Tidal Bay saves best form until last

Grand National-winning combination of Nicholls and Jacob prove their mastery again in Gold Cup


That business about form and class is not a truism for nothing, as Paul Nicholls is perfectly aware. Here yesterday that old recidivist Tidal Bay consented to put his best hoof forward to take the jump season's finale, the bet365 Gold Cup, and crown a seventh consecutive championship season for the Somerset-based trainer.

Tidal Bay, twice a Grade 1 winner in his youth but not, before yesterday, successful at any level for more than two years, was given a ride of tact and silk by Daryl Jacob to take the marathon chase in rain-sodden, testing conditions. But the triumph had been masterminded by Nicholls late last summer, when the 11-year-old gelding joined his team at Ditcheat.

Nicholls was sent the horse after his former trainer Howard Johnson was warned off and owner Graham Wylie reassigned his string. "I asked him in particular if I could have this one," he said. "I knew he had a lot of talent and that there was probably another major prize in him, and I fancied the challenge."

Tidal Bay, top-weight yesterday, warmed up for the test in a hurdle race two weeks ago at Aintree, where Nicholls and Jacob had shown their touch with another veteran, the Grand National hero Neptune Collonges. "That put him just right physically," added Nicholls, "but he's the sort of horse that everything has to go right for in running too. And it did today; he had the ground that slowed it all up and he wasable to get into a rhythm with his jumping.

"I knew he'd stay – he's always finished his races off well, but he doesn't like it when things go a bit quick for him and he gets put under pressure. And a class horse like him can win under a big weight."

Jacob, on a confidence roll after his National win, let Tidal Bay lope round the first circuit before easing smoothly through the field second time round as Roalco de Farges took charge. He jumped to the lead at the last and passed the post 15 lengths clear with his ears pricked, hardly having known he'd been in a race.

"I had plenty left going down the back for the last time," said Jacob, "and it was just a matter of holding on to him. I got a great tow off Dickie[Johnson, on Roalco de Farges] and at the last just gave mine one kick and away he flew."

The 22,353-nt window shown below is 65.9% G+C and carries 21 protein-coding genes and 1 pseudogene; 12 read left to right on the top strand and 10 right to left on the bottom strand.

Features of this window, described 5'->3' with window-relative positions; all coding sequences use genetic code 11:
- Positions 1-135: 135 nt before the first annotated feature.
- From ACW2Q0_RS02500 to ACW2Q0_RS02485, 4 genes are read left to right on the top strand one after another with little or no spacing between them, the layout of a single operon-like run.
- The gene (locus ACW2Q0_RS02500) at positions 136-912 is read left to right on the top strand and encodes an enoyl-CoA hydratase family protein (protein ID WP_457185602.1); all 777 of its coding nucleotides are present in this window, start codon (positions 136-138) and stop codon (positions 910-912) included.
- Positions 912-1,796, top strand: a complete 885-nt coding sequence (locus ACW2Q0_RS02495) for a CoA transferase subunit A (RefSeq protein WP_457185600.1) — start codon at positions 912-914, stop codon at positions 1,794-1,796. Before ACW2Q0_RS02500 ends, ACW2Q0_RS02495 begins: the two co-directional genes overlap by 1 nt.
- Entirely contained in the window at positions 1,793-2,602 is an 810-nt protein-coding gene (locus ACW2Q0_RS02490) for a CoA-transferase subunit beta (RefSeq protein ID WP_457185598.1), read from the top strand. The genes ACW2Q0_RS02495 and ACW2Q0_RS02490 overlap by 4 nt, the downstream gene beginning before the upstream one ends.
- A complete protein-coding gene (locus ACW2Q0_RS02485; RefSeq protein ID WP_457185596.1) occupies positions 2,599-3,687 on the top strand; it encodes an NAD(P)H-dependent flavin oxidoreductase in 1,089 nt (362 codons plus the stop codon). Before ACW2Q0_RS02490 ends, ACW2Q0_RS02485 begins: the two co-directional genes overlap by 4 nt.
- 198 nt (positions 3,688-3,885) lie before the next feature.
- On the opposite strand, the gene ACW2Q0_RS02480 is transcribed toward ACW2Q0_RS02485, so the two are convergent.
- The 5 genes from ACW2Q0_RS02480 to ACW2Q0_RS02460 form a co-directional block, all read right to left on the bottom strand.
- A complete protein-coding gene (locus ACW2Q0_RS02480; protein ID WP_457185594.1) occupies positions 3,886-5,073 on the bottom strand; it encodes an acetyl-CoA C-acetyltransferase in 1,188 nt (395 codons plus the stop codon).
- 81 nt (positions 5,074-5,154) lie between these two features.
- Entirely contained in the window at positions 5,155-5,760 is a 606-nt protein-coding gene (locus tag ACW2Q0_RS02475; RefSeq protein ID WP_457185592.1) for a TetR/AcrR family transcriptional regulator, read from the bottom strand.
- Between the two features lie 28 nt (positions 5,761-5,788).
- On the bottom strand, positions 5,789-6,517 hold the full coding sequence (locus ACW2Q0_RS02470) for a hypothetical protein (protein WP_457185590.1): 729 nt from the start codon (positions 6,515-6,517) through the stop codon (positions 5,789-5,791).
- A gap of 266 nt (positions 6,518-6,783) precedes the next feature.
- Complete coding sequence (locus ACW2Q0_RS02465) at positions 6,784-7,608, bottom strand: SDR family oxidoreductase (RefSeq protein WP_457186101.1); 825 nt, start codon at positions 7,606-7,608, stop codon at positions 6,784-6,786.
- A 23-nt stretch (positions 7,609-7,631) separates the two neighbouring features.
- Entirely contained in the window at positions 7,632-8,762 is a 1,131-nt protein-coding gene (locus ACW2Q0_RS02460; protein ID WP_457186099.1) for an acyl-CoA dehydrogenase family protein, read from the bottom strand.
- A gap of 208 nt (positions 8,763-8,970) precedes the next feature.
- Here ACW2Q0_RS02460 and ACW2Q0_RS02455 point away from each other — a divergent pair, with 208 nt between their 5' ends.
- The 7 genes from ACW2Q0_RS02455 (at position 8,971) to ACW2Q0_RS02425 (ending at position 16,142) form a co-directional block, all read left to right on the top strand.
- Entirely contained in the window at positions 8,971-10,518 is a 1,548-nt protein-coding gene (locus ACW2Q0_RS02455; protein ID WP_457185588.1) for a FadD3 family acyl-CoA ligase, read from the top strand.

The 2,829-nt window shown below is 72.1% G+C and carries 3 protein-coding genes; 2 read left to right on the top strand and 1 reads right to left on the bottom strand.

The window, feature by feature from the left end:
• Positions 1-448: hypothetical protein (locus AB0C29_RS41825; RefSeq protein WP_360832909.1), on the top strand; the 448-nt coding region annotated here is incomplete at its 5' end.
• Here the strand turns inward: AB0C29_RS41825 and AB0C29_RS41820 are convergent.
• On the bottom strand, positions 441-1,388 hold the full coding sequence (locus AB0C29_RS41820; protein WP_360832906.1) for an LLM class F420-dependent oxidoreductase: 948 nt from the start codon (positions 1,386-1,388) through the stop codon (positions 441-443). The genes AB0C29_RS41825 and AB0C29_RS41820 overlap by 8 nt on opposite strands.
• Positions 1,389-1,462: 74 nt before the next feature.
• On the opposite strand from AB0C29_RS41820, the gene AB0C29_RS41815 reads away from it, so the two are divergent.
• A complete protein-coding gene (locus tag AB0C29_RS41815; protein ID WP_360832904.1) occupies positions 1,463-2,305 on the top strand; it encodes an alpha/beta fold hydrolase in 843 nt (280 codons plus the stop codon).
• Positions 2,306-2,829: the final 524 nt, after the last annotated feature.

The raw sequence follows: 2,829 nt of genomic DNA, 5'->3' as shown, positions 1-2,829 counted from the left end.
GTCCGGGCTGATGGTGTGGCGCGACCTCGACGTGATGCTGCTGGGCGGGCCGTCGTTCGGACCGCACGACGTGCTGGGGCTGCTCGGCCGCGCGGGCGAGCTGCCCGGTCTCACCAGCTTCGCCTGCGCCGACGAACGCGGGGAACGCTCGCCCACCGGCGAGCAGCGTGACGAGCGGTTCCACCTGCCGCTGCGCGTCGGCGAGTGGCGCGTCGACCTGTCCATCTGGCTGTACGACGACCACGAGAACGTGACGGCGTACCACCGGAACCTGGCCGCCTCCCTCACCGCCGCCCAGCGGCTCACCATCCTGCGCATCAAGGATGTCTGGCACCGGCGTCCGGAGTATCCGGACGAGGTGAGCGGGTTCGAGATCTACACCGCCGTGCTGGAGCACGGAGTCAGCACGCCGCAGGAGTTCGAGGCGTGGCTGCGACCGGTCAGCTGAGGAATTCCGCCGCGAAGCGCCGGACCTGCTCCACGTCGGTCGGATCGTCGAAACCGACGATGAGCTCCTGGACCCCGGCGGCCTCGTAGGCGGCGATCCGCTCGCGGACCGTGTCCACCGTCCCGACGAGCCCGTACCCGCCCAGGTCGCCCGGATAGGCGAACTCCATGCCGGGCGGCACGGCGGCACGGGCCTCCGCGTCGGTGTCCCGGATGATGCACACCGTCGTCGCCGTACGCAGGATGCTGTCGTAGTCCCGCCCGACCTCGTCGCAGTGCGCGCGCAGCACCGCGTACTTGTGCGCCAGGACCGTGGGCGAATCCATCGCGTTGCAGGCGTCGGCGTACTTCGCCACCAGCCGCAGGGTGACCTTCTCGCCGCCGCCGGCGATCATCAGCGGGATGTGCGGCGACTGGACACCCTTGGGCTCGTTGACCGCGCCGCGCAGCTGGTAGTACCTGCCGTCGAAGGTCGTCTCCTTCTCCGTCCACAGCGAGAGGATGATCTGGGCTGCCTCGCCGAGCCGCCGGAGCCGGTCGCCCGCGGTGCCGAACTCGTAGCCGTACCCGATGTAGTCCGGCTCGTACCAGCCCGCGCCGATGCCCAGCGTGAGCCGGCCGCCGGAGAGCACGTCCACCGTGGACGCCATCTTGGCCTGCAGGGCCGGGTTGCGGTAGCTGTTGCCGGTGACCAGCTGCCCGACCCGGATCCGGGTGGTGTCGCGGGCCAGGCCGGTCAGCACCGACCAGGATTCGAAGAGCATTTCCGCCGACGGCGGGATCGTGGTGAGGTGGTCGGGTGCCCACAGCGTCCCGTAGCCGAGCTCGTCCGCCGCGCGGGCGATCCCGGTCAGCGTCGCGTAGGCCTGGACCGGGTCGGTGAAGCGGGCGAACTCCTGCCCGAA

Behind Tidal Bay the three-mile, five-furlong contest was something of a war of attrition, with nearly half the field pulled up and wide margins between the finishers. And though seeing horses finishing tired is never particularly edifying, that is all they are, tired, just like any athlete who has just completed a gruelling contest. The argument that horses have no choice is as specious as it is trite; of course they don't, but racing is their raison d'etre and, as anyone who has ever been properly fit knows, running, or jumping, or whatever when trained for it is a pleasure.

Most horses, when introduced to and properly prepared for man's games, are perfectly happy to join in; those that are not can and do let it be known. And though anthropomorphism can be unwise, those who suggest that racing is not a positive experience for a thoroughbred should have been present at yesterday's parade of the season's champions.

Seasoned veterans like Kauto Star, Big Buck's and Neptune Collonges, and young thrusters like Sprinter Sacre strutted (and in Kauto's case bounced and bucked with such joie de vivre that owner Clive Smith wondered tongue-in-cheek if there was a late entry stage to the afternoon's feature) with what was easy to read as pride in their steps as they soaked up adulation from an adoring audience.

For the callow three-year-olds who lined up for the Classic Trial on one of the few mixed programmes in the domestic calendar, such hero worship is in the future, but the winner Imperial Monarch and Joseph O'Brien certainly deserved the applause that welcomed them back, the rider for the canny wide course he plotted, sacrificing ground but finding the least heavy going, and the colt, the11-8 favourite, for the determination he showed to claw back an eight-length deficit from the turn in.

The son of Galileo is now judged a 20-1 chance to go one better in the Derby than his half-brother The Great Gatsby, who was narrowly beaten nine years ago. His Aidan O'Brien stablemate Camelot heads the market at both Epsom and for Saturday's 2,000 Guineas at Newmarket.

Suggested Topics
Life and Style
Fans line up at the AVNs, straining to capture a photo of their favourite star
life Tim Walker asks how much longer it can flesh out an existence
Life and Style
Every minute of every day, Twitter is awash with anger as we seek to let these organisations know precisely what we think of them
techWhen it comes to vitriol, no one on attracts our ire more than big businesses offering bad service